Amsterdam Foodie

Amsterdam restaurant review: Scheepskameel

The occasion of Mr and Mrs Foodie Senior visiting Amsterdam is always reason for a dinner reservation. I’d given my Dad the option of a couple of tried and tested restaurants (namely Floreyn and Restaurant C) but he preferred to go somewhere none of us had been before “so you can blog about it”. Ever one to keep his daughter’s interests (and his daughter’s readers’ interests) at heart! And so it was that two Saturdays ago, we were dropped off by taxi at what looked like the gates of a prison and then looked like a beer festival. Which it was – but it was also the only way to walk through to a large, historic-looking, brick building that’s home to restaurant Scheepskameel.

While grand on the outside, the inside looks a lot like Rijsel – which is unsurprising given that they’re sister restaurants. But the menu is considerably different. For a start, the wine list is entirely German. I don’t mean it’s written in German – I mean all the wines are German. In contrast, the food menu looks mostly Dutch with a nod to various international influences.

Dinner kicked off with some homemade pickles, garlicky sausage and excellent sourdough bread, while we waited for our bottle of eminently drinkable German Pinot Blanc. Things were off to a good start…

Scheepskameel restaurant Amsterdam
Mackerel and radish first course at Scheepskameel

Unfortunately, my starter dented my initial good impression slightly: while the ingredients – raw mackerel, radish and daikon – were undeniably fresh and good quality, the liquid they were swimming in just tasted like a bland stock. I didn’t get any of the yuzu flavours coming through that were promised on the menu.

Things perked up during the second course: wilted andijvie (don’t ask me what that is in English) was wrapped around fresh ricotta and topped with chunks of raw seasonal apples and slivers of meltingly fatty guanciale. It was essentially four ingredients assembled on a plate, but the combination at least was winning.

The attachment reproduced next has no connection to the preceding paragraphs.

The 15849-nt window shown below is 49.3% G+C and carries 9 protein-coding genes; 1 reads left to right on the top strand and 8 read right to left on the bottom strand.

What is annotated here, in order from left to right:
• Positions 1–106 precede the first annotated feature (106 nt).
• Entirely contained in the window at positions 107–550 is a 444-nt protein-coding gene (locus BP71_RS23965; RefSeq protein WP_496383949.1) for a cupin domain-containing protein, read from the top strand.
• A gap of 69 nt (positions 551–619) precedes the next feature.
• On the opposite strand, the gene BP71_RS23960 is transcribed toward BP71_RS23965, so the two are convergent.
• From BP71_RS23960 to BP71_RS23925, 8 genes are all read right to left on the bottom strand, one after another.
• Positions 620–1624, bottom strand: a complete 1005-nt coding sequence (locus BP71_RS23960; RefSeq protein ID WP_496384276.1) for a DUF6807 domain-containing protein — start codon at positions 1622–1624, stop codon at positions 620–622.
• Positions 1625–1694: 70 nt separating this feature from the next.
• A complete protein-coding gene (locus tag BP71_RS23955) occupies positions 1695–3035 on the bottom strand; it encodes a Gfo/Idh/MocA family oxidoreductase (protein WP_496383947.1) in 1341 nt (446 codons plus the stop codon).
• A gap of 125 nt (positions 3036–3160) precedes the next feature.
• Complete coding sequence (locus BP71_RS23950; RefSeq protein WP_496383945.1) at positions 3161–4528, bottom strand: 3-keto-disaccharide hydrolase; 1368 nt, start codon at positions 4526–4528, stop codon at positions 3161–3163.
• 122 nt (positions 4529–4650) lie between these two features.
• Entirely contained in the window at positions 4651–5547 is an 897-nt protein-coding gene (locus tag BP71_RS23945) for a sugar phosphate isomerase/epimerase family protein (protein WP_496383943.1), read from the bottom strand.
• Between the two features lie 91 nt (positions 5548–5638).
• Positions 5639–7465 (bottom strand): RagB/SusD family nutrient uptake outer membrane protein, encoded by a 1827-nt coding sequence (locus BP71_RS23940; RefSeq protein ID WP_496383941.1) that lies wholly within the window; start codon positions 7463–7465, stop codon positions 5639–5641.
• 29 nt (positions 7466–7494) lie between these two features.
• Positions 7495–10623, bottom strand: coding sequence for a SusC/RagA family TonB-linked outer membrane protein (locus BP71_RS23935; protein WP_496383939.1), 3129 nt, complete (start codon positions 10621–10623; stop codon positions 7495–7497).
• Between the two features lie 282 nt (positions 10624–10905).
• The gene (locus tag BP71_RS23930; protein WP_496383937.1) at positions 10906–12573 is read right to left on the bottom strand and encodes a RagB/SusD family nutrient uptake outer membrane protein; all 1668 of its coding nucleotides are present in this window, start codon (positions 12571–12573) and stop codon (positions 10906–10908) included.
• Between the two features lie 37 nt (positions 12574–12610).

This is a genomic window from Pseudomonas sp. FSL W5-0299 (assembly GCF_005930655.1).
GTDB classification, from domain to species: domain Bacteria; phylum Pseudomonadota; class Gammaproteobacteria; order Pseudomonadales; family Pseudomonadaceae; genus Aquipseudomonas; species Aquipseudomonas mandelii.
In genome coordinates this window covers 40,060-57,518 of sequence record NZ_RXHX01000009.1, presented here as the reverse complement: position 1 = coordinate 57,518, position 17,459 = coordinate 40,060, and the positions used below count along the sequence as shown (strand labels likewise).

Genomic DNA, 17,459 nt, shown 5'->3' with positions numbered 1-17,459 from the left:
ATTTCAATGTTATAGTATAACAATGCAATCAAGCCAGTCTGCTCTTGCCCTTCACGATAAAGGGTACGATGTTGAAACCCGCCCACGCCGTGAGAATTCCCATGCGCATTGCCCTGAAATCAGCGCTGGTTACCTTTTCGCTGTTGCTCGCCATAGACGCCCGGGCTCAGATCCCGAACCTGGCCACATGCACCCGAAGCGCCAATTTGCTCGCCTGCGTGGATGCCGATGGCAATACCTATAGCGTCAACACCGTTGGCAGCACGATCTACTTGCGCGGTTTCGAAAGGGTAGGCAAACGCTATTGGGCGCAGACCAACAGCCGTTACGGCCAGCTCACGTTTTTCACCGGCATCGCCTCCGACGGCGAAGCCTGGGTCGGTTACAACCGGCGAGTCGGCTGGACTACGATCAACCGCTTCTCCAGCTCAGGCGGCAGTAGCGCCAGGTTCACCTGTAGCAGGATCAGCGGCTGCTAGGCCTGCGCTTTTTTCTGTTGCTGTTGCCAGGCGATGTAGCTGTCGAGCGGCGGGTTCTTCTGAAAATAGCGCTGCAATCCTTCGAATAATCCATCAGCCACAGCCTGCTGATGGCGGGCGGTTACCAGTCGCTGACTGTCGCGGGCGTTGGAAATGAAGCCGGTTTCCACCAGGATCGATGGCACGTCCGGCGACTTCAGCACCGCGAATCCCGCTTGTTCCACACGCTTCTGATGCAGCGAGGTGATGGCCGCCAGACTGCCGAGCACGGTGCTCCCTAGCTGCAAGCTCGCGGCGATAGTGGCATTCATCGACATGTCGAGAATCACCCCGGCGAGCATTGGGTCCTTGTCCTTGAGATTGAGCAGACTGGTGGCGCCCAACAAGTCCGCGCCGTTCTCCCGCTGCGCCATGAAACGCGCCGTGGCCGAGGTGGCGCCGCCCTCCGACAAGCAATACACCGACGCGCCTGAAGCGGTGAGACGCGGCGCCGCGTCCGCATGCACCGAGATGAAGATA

Amsterdam restaurant Scheepskameel
A winning combination: andijvie, guanciale and ricotta
My main was equally simple and equally delicious: gelatinously soft calf’s tongue and cheek in their own stewing juices with a peppy gremolata on top. The kind of honest fare that makes you think of a hot meaty meal and a glass of sturdy red wine after a day spent tilling the land. (Not, of course, that I’ve ever done a minute of farming in my life, so what would I know?)

For dessert, we shared a selection of cheeses that were primarily from France and the Netherlands (with one from Ireland, if I remember rightly) plus a plate of madeleines that were served with a little ramekin of sabayon in which to dip them. Again, very simple, but very good. I can’t eat madeleines without thinking of Proust, and these were madeleines he would’ve been proud of…

Madeleines at Scheepskameel
Proust-worthy madeleines with sabayon

In total, our five-course dinner came to €70 each including wine (although my parents don’t drink a great deal). The verdict? Scheepskameel has outstanding produce that’s prepared as simply as possible to let the quality of those ingredients shine through. The service and atmosphere are also excellent. And all of these things are laudable. But while I very much enjoyed my experience, the creativity part was a little lacking for me. Whether that affects my decision to go back to Scheepskameel remains to be seen. What I do know is that next time the Foodies Senior visit, they’ll undoubtedly want to try somewhere new – the apple doesn’t fall far from the tree…

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Scheepskameel (International)


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